Often termed as the ‘milky queen’, Royal Jelly is a sticky, white substance that holds a distinct position in the hive, reserved exclusively for the queen bees. Known as the superfood of the beehive, it is nutrient-dense and about 20 times more expensive than honey.
Interestingly, queen bees live 50 times longer than other bees, and although unproven scientifically, the health food industry passionately attributes this remarkable longevity to Royal Jelly. Today, it’s gaining popularity among people as well, costing around $125 per pound.
Harvesting Royal Jelly
Harvesting Royal Jelly isn’t a walk in the park. It’s a painstaking process that demands precision and care, as it can only be done by hand. An incorrect harvesting process could potentially harm young queen bees. This labor-intensive process contributes to the question – is Royal Jelly truly worth it, and why is it so expensive?
The Royal Jelly Expert
Zuoqiang, a veteran in the field, has spent decades perfecting the art of harvesting Royal Jelly. His dedication takes him on a journey across China, aligning his pursuits with the rapeseed flower season.
With their bright yellow petals spread wide, rapeseed flowers allow bees to gather more nectar and pollen compared to other flowers. This time is particularly favorable for harvesting high-quality Royal Jelly as the beehive population is at its peak.
The Journey of a Beekeeper
Zuoqiang’s passion led him 600 kilometers away to Sheiang County, Hubei Province, where he has been raising his bees. He timed his arrival four months ago to align with the start of the royal jelly harvest.
Understanding the Hive
Hives birth three types of bees – workers (sterile female bees), drones (male bees), and queens (fertile female bees). As larvae, all bees grow in tiny cells and feast on Royal Jelly. But once the queen emerges, she’s the only one privileged to enjoy this exclusive diet.
Maximizing Royal Jelly Production
To optimize royal jelly production, Zuoqiang uses a technique where the queen is separated and placed in a different part of the box away from the hive. This prompts the worker bees to quickly feed all potential queen larvae, a process that takes approximately 72 hours.
The Secret Behind the Harvest
Zuoqiang also creates multiple artificial cells filled with fresh larvae taken from other hives. There are 64 cells in each strip, enabling him to fill thousands of queen cells throughout the harvest. Precisely 72 hours later, Zuoqiang inspects his hives, carefully removing the beeswax seal atop each cell. The task doesn’t end here. Each tiny larva must be delicately removed from the jelly-filled cell, a laborious process that is also done by hand.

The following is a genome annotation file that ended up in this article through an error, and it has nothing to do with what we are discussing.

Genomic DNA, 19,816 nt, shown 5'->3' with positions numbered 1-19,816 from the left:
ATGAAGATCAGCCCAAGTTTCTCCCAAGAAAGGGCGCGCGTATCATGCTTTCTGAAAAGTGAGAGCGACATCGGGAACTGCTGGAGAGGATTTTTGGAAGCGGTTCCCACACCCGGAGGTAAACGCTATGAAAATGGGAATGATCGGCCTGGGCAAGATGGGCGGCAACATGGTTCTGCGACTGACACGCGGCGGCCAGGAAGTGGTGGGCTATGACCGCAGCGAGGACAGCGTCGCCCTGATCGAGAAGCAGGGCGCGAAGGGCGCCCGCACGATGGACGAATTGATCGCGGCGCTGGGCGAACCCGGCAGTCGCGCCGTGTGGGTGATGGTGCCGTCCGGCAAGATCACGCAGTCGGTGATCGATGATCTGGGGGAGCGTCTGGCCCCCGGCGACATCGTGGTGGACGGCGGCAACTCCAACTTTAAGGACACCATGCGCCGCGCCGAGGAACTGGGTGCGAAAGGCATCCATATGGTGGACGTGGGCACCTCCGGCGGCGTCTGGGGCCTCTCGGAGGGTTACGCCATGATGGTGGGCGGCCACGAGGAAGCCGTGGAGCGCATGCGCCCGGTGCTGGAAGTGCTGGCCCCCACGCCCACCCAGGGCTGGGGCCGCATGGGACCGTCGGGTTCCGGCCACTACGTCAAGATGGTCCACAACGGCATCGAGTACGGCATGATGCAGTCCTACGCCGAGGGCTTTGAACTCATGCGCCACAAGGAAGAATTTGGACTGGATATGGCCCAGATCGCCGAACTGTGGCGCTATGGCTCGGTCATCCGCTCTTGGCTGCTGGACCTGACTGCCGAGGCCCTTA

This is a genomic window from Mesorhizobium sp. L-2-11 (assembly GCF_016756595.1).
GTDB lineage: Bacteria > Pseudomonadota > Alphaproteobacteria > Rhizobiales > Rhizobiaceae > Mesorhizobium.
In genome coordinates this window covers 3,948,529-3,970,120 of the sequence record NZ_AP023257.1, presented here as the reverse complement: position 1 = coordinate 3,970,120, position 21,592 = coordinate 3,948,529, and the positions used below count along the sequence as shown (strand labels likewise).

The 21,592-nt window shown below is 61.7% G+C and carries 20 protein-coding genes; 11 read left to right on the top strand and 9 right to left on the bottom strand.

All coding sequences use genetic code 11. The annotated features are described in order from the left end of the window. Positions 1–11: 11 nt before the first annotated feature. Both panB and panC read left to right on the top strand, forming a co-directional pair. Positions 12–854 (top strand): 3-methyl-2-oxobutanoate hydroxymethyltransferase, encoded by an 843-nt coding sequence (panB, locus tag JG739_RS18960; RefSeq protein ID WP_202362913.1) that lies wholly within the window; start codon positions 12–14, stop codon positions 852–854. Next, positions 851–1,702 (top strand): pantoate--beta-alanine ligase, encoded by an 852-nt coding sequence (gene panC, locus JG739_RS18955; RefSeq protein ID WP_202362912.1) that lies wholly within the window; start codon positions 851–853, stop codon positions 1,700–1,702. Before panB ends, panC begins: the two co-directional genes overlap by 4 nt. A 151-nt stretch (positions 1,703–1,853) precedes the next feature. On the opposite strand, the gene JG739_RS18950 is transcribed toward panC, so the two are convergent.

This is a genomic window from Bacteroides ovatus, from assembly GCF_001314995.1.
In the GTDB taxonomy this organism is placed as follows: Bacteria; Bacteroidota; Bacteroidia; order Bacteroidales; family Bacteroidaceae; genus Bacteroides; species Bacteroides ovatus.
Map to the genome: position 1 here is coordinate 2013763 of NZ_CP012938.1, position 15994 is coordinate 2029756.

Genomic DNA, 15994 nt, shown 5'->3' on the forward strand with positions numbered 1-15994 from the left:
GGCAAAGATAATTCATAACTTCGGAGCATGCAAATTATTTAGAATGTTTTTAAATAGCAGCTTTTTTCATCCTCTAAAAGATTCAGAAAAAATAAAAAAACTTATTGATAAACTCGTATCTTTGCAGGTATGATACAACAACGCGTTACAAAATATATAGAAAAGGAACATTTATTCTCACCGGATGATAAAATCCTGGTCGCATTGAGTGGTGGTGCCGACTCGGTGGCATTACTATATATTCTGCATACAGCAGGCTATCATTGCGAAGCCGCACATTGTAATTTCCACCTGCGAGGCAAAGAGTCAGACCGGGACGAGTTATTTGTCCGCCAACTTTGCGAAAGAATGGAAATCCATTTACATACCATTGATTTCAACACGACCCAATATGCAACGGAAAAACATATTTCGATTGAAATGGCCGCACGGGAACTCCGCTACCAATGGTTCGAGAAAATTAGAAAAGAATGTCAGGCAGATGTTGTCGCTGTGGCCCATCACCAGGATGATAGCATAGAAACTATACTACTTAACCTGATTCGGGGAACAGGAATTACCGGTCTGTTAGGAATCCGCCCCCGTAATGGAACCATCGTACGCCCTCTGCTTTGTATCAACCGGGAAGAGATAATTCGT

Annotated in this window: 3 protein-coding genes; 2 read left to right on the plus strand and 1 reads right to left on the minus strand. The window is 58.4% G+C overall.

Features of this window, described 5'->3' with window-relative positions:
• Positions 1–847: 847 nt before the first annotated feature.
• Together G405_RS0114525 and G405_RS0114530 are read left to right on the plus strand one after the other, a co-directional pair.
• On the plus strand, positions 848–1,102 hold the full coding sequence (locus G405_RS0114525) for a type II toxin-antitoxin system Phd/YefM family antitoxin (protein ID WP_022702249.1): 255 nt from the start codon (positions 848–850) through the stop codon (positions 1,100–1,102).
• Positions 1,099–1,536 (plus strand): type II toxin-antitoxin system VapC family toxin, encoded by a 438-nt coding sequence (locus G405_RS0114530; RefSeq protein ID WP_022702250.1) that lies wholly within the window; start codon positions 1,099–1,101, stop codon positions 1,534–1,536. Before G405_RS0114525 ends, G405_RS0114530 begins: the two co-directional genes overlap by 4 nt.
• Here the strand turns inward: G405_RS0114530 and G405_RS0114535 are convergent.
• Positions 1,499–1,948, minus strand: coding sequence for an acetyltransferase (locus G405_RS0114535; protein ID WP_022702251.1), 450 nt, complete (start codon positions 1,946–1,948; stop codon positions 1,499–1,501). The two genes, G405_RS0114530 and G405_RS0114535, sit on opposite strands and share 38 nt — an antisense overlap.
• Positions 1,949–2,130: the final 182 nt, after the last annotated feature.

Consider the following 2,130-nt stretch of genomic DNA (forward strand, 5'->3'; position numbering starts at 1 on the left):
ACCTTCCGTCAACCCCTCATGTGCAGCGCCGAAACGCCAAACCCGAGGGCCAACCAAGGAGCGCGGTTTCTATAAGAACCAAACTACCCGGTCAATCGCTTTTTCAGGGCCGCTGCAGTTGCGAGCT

This tale of the Royal Jelly and a beekeeper’s journey gives us an insight into the complexities of beekeeping and the reverence for Royal Jelly. Stay tuned to discover more about the ethical and environmental challenges faced in this industry.
Ethical and Environmental Challenges in Royal Jelly Production
The demand for Royal Jelly isn’t the only driving force in this industry; queen larvae are also in high demand among many consumers. This escalating demand has set a new pace for the beekeepers. For instance, to extract just one kilogram of Royal Jelly, Zheochang has to empty no less than 2,000 queen cells. This level of demand isn’t without repercussions, as we’ll see.
Royal Jelly, particularly that sourced from rapeseed flowers in Hubei, can fetch over $250 for a single kilogram in international markets. This is primarily due to its nutrient content. Unlike honey, which is primarily made up of sugar, Royal Jelly contains proteins and other minerals, many of which are still unknown. This nutrient density has led to claims of various health benefits, including acting as an aphrodisiac or even a key to long life. However, most of these claims lack robust scientific validation.
The Royal Jelly Phenomenon: A Closer Look
The fascination with Royal Jelly stems from the observable changes in bees that consume it. Queen bees, the primary consumers of this superfood, grow one and a half times larger than worker bees, live for seven years compared to a worker bee’s six-month lifespan, and can lay up to 3,000 eggs in a day.
However, these differences might not be due to Royal Jelly alone. Studies suggest that a worker bee’s diet of honey and pollen contains natural chemicals that make them infertile.
China’s Production Dominance: A Brief History
China contributes to 90% of the world’s Royal Jelly production. This dominance began in the 1980s when Chinese beekeepers started using a high-yielding bee variety, Apis mellifera ligustica spinola.
This special breed led to a nearly 2,000% surge in Royal Jelly production over the past four decades. Beekeepers like Zuochang have been utilizing these bees for over 30 years.
Despite the astonishing growth, the industry is not without its ethical challenges. Large numbers of larvae are either killed or eaten in the process of Royal Jelly production, raising concerns about the methods used. Lab-grown Royal Jelly exists but lacks the benefits of natural Royal Jelly and can even be lethal to queen bees.
The changing climate and rampant pesticide use on crops are causing a rapid decline in China’s bee population. So much so that some farmers have resorted to pollinating by hand due to the scarcity of bees.
These environmental challenges pose a significant threat to the Royal Jelly industry and the broader ecosystem, highlighting the urgent need for sustainable practices. The world is indeed a community, and collective efforts are needed to safeguard these critical pollinators for the sake of our shared future.